Yes, you can and should breastfeed even if you’re sick (assuming you’re not on meds that doctors tell you not take while breastfeeding), because the baby gets your immune defense immediately. This makes the baby even less susceptible to getting the bug that you currently have. However, if you have some alcohol, it’s best to pump and dump, cuz that gets infused into breastmilk. Even tho you can return to some of the food you had pre-pregnancy like sushi while breastfeeding, you should still avoid the high-mercury fish because mercury also goes into breastmilk.

Apparently for the first 1-2 days after birth, the baby’s stomach is the size of a marble. Therefore, your breasts produce quality over quantity. A thick concentrated breastmilk called colostrum, dense with nutrition and antibodies, is made during that time to feed the baby. At 3+ days, the baby’s stomach is slightly bigger, and your body is simultaneously making transition milk. It’s a blend of more liquified mature milk with colostrum. After that (which I think is around the 2-week point), your baby’s stomach is the size of chicken egg, and can take mature milk. The milk breasts make is now plentiful and very fluid to match baby’s needs. (This is so amazing.) Apparently each breast makes enough milk to properly feed a baby, so 1 baby + 2 breasts means more than enough milk. You can encourage the milk flow by pumping in between feedings. A baby will feed 8-12 times a day, so we’re told to make sure to switch breasts and empty out the breasts to encourage proper milk production (supply vs demand). I guess a lot of new moms don’t realize that they’re not gonna make mature milk immediately, so they think they aren’t making enough milk and just give up. Or they don’t want to pump to keep supply up, or find it too inconvenient to breastfeed 8-12 times a day, so they start supplementing with formula. After that, because demand on the breasts drops, the supply drops off correspondingly.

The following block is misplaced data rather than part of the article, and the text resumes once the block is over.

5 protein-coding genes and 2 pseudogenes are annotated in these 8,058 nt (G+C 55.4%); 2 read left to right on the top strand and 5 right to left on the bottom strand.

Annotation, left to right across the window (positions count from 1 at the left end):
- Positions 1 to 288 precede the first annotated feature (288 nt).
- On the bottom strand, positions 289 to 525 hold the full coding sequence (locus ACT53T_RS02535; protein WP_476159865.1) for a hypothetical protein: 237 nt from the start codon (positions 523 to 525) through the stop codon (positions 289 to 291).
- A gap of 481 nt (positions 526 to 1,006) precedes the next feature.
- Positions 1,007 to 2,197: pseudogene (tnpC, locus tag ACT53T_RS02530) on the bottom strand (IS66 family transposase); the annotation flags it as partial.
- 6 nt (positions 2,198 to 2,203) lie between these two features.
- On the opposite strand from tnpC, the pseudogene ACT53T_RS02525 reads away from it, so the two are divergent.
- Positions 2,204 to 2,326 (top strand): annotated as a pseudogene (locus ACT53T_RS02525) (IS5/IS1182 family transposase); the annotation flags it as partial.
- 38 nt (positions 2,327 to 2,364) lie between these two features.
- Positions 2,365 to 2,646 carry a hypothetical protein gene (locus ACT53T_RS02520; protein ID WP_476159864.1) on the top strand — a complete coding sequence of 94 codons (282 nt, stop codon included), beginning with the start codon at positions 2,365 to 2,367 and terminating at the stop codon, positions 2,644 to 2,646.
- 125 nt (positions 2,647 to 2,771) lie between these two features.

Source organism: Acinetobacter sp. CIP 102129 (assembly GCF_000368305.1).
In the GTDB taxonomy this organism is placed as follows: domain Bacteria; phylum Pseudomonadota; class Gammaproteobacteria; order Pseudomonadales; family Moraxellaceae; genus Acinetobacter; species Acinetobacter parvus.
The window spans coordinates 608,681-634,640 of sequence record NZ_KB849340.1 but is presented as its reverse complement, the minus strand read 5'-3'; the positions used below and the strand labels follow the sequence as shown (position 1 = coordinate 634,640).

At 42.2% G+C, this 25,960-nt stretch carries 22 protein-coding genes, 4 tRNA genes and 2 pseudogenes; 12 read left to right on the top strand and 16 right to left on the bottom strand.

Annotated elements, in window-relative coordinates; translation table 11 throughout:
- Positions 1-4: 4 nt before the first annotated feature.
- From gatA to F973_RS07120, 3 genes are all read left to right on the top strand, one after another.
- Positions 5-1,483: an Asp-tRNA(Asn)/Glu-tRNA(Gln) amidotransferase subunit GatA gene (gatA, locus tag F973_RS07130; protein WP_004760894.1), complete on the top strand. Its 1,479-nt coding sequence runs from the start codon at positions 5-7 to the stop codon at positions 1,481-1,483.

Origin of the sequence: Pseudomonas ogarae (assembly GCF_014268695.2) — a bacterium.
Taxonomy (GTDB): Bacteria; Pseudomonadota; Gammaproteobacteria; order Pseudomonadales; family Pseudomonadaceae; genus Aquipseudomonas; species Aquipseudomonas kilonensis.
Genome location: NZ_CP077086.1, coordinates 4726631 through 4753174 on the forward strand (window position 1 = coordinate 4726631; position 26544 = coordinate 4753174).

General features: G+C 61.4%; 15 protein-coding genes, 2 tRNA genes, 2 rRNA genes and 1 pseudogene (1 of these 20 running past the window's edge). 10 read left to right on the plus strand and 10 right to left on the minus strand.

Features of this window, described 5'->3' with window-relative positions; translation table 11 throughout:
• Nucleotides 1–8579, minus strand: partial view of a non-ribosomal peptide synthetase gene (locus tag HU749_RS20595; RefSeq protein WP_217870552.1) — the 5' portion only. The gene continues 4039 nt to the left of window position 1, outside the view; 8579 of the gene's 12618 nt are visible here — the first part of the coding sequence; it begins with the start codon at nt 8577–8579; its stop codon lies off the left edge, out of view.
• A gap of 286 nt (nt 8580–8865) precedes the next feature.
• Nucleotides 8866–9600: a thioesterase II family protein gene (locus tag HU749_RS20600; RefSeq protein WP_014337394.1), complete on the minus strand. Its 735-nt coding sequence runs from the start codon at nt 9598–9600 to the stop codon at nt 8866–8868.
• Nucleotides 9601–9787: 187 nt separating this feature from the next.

We’re also taught how to check for signs that the baby’s getting enough to drink. (Breastmilk exclusively for the first 6 months of life, no water or other foods until after, for proper GI behavior.) The first day, baby should make at least one poopy diaper and 1 wet diaper. Day 2, 2 wet and 2 poopy diapers. Day 3, 3/3. Day 4, 4/4. Day 5, 5/5. Then it will even out about that time. The first couple of days’ poopy diaper mess is going to be black and tar-like; that’s the bilirubin and amniotic fluid stuff the baby has in its system from the womb that it needs to expel to prevent jaundice and other complications. Next couple of days, poopy diaper is now greenish, as the last of the bilirubin stuff comes out. After that, poopy diaper is now mustard-colored, the proper color of processed breast milk. If the baby is making less than that, especially by beginning guidelines, we’re told to bring them in to the hospital to see if the problem is with lactation, or with feeding, or with baby. (Yes, we were shown photos.) We were also taught how to chart/track these diapers to make sure baby’s on the right track. Just for the first few weeks.